A 5-year-old boy was brought to the emergency department by his parents because of a rash that covered his entire body. The rash had started 2 days earlier, initially on the boy’s face, abdomen, and legs and had spread to his back, buttocks, and hands. There was a 1-day history of tactile fever when the child was sent home from school. He had no sick contacts and his immunizations were up-to-date. He had no significant medical history.
The patient appeared to be nontoxic; he was afebrile and his vital signs were stable. His skin had patches of erythema and exfoliation that were slightly tender to palpation and felt warm to the touch. The patches were distributed on his face (Figure 1, right), abdomen, back, legs, groin (Figure 2, below), buttocks, and hands.
This history and rash are classic for staphylococcal scalded skin syndrome (SSSS)—also known as staphylococcal epidermal necrolysis. This condition starts as a superficial skin blister caused by an exfoliative toxin produced by about 5% of strains of Staphylococcus aureus. The rash usually includes erythroderma of the face and of the diaper area and other intertriginous areas, and it may involve extensive areas of desquamation. SSSS spares mucous membranes, which distinguishes it from toxic epidermal necrolysis (TEN). In TEN, mucous membranes are nearly always affected (ie, the mouth, conjunctiva, trachea, esophagus, anus, vagina). It is important to differentiate SSSS from TEN. SSSS is usually benign; TEN is associated with much higher morbidity and mortality.
SSSS may be confused with bullous impetigo (Figure 3, below), another blistering skin disease caused by staphylococcal exfoliative toxins. Both conditions often manifest with a positive Nikolsky sign. In bullous impetigo, however, the toxins are restricted to the area of infection, and bacteria can actually be cultured from the blister. In SSSS, however, the toxins are spread hematogenously from a localized source, causing potential damage at distant sites. The severity of SSSS varies from a few bullae around the site of infection to severe exfoliation that affects the entire body.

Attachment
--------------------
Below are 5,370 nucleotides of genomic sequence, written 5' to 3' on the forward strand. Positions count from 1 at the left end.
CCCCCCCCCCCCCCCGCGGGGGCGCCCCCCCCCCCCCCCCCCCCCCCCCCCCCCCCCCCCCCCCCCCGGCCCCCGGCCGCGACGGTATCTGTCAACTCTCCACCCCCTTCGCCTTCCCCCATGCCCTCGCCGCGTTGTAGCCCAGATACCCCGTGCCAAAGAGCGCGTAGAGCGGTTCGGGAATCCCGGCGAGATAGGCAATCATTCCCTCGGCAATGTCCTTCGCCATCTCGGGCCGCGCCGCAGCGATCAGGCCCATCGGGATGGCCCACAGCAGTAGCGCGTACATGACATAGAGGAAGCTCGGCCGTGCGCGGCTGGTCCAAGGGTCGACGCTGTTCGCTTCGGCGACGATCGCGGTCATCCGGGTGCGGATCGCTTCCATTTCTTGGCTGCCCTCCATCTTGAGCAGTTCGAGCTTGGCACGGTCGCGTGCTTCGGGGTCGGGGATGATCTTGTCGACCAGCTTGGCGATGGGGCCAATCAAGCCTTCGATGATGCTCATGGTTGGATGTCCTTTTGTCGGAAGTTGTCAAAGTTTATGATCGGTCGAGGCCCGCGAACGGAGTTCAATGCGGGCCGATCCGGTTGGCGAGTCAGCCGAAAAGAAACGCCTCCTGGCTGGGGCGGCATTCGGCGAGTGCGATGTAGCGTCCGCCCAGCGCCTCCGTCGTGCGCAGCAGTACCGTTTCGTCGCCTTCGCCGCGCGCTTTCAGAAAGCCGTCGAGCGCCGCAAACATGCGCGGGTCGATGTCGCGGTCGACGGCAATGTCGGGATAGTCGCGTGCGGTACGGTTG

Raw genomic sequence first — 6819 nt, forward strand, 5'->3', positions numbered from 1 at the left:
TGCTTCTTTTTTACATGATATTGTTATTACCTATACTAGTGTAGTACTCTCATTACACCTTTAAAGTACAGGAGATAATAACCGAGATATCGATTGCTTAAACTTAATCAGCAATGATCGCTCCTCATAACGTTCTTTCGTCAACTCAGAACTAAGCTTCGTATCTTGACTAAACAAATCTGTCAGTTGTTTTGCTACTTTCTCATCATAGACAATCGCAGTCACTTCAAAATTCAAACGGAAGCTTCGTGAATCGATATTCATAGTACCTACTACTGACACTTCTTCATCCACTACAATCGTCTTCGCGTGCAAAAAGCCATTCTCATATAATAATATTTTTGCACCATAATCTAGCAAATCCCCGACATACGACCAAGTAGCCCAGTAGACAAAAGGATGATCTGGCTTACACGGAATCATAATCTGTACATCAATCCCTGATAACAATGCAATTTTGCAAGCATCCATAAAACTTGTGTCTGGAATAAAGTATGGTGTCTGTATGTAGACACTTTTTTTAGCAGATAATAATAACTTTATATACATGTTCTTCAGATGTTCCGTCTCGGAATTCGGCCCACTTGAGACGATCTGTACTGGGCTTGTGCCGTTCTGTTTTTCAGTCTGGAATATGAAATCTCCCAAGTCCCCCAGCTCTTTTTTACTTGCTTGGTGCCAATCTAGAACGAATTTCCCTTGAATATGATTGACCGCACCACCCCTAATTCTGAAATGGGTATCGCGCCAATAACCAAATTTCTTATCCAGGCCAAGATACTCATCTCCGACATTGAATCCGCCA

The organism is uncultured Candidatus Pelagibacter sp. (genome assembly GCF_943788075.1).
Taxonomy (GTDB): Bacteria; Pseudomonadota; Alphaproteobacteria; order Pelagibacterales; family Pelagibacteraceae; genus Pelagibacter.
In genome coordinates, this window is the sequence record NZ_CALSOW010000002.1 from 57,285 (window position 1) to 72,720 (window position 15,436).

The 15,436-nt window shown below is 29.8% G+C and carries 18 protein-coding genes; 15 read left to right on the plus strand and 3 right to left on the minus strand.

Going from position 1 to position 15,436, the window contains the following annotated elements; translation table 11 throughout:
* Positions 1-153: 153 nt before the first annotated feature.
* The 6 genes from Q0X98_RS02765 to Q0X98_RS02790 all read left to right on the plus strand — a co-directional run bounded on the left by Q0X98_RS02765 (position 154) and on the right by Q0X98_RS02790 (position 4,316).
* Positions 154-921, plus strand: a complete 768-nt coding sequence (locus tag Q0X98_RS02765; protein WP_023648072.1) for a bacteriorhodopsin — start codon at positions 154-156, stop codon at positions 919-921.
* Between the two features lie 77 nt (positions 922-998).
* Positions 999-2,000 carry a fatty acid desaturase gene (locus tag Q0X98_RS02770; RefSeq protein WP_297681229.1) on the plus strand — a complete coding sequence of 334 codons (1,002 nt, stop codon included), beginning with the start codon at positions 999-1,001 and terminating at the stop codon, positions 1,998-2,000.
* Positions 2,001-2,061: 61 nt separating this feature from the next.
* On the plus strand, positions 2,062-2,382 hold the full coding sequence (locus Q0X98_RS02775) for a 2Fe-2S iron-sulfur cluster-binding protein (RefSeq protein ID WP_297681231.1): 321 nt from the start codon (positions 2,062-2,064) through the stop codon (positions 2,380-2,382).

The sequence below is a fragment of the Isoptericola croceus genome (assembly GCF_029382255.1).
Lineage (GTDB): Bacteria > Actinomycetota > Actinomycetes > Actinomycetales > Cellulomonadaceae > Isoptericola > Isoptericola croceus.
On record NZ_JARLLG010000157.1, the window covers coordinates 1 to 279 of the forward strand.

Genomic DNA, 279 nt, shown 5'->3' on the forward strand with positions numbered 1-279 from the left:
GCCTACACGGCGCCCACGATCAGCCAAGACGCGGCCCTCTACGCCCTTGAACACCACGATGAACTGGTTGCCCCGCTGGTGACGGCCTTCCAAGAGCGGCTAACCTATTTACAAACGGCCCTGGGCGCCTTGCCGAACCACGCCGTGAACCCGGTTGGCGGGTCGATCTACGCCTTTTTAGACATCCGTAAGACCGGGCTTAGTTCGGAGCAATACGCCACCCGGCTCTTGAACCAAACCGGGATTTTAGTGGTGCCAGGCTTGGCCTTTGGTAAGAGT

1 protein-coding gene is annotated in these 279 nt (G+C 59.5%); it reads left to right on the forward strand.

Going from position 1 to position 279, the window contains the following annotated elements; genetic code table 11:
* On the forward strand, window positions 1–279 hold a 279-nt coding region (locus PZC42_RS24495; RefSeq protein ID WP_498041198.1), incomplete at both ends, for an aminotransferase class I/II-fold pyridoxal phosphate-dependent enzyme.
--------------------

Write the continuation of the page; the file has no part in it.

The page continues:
SSSS is most common is young children under 6 years of age because their immune systems are immature. SSSS is rare in adults, but it has been reported in the chronically ill or immunocompromised and in those with renal failure. Complications usually result from sepsis, superinfection, and dehydration from denuded skin in severe cases; monitoring of fluid and electrolyte status is therefore important.
For children with SSSS, the prognosis is usually excellent. Immune-competent children have complete healing within 10 days without significant scarring. In adults, SSSS typically causes significant morbidity and carries high rates of mortality since most of those affected are immunocompromised with comorbidities.
Laboratory tests are not useful for diagnosis and cultures will be negative. Skin biopsies show a separation of the superficial layer of epidermis, a feature that differentiates SSSS from TEN, in which there is an epidermal-dermal separation.
Appropriate therapy depends on correct diagnosis. Antibiotics should cover for MRSA; options include cephalexin, nafcillin, or vancomycin or, for the penicillin-allergic patient, clindamycin or co-trimoxazole. Patients with severe disease should be admitted to the burn unit or ICU for parenteral antibiotic therapy, wound care, pain control, antipyretics, and close monitoring of fluid and electrolyte status. Those with mild disease can be discharged with close follow-up. As always with skin infections, encourage good hygiene and careful sanitation of common household surfaces. Discourage sharing of toiletries.
Because our patient appeared well and was able to tolerate oral medications, he was given cephalexin and co-trimoxazole and discharged home with close follow-up with his pediatrician in 1 to 2 days. His parents were encouraged to provide good oral hydration, and his family was vigilant in disinfecting the home. The patient did well without complications or recurrence, as is typical of this rare skin disease.
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